And I think there are also similar fears concerning the talk about imposing a no-fly zone over Libya.  While many Libyans think that that would provide shelter and protection for the protesters, the fear also is that it may give him a card to say, look, the international community, led by the West, whether it‘s the United States or NATO, are trying to meddle in our politics—

MATTHEWS:  Right. 

FOUKARA:  -- and help him consolidate his power. 

So I think, eventually, the work will have to be done locally, although these international measures give moral support to Libyans inside Libya. 

MATTHEWS:  Last question:  Is there any talk of letting Gadhafi leave the country, give him safe passage, so that this will end, or they do all, both sides, want a fight to the death? 

FOUKARA:  Well, everything that we have heard from Gadhafi over the last few days suggests that he does not even want to consider the idea of leaving—leaving Libya.  He says that his ancestors were born in Libya, he was born in Libya, and he plans to die in Libya, whether a natural death or if he‘s killed fighting to the death, as he said.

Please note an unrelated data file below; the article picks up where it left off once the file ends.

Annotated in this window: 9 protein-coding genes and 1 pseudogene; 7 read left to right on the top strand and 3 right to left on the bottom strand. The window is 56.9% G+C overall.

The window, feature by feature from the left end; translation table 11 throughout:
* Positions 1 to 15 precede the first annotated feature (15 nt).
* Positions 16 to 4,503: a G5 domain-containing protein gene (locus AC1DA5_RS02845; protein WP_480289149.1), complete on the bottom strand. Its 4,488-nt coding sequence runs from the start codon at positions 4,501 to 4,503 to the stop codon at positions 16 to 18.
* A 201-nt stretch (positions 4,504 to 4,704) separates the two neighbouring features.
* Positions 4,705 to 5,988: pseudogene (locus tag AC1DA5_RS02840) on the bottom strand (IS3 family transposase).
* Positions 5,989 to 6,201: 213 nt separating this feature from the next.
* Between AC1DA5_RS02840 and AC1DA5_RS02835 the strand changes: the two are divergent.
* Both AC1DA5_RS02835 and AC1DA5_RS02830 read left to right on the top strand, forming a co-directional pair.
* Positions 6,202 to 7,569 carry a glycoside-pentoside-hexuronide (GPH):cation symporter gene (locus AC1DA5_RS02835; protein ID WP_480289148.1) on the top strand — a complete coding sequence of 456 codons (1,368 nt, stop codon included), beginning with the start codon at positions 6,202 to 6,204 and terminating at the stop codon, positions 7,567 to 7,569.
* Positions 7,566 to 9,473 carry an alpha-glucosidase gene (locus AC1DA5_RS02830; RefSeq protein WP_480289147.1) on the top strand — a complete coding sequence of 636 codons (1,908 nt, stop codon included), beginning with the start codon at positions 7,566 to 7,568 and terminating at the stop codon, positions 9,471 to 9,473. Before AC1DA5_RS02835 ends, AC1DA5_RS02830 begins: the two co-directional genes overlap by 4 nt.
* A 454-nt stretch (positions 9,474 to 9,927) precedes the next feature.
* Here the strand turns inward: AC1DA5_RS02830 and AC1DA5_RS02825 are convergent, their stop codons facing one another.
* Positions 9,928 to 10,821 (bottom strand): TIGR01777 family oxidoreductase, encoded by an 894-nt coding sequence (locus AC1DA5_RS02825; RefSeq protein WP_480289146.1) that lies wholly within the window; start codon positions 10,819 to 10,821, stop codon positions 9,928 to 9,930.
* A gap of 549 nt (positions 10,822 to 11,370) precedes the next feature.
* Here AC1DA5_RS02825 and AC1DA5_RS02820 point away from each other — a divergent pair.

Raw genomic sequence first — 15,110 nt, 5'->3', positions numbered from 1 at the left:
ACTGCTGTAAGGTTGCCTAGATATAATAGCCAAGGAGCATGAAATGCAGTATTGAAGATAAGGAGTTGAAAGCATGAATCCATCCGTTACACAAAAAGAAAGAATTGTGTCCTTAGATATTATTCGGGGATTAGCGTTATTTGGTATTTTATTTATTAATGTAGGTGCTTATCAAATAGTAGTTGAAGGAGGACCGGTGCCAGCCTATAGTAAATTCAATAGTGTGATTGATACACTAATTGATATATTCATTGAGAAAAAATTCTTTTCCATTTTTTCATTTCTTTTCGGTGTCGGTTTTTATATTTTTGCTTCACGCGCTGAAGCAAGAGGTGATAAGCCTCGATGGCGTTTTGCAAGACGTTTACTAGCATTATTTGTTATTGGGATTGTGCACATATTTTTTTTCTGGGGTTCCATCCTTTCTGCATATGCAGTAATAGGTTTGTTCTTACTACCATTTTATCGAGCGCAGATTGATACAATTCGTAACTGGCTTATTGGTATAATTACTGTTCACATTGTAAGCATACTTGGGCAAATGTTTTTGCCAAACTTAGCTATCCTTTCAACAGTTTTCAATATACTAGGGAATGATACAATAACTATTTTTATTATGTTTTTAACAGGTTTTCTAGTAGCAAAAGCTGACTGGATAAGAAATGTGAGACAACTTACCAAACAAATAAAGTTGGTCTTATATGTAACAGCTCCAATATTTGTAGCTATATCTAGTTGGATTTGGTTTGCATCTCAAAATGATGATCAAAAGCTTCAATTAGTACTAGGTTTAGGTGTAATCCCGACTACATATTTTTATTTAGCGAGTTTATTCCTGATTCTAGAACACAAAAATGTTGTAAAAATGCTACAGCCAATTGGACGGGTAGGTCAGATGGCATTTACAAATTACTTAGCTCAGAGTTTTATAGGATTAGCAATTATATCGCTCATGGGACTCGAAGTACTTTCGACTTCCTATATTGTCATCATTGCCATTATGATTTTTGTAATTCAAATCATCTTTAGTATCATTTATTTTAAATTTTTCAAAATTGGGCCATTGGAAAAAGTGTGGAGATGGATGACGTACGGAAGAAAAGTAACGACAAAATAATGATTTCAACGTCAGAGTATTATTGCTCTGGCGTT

FOUKARA:  But the other question is, what countries would be willing to take somebody like Gadhafi at this particular point in time?  I think the choices are pretty limited. 

MATTHEWS:  OK, thank you very much, Abed Foukara of Al-Jazeera.

Up next:  Here at home, it‘s Oscar time, a little fun right now.  We‘re going to bring in a real expert who‘s going to tell us who‘s going to win—and he‘s putting his money on it—and who should win.  He‘s got his favorites.  This is going to be fun, because I have got some thoughts on this subject.  I am the biggest movie buff I think there is. 

Anyway, HARDBALL coming back in a minute with some fun, against the backdrop of the bad stuff.


MATTHEWS:  Congress is more polarized than ever.  According to the “National Journal,” for the first time since 1982, every Senate Democrat last year compiled a voting record more liberal than every single Senate Republican.  And likewise, every Republican was more conservative than every Democrat.  So, there‘s a clear division of the aisle there on ideology.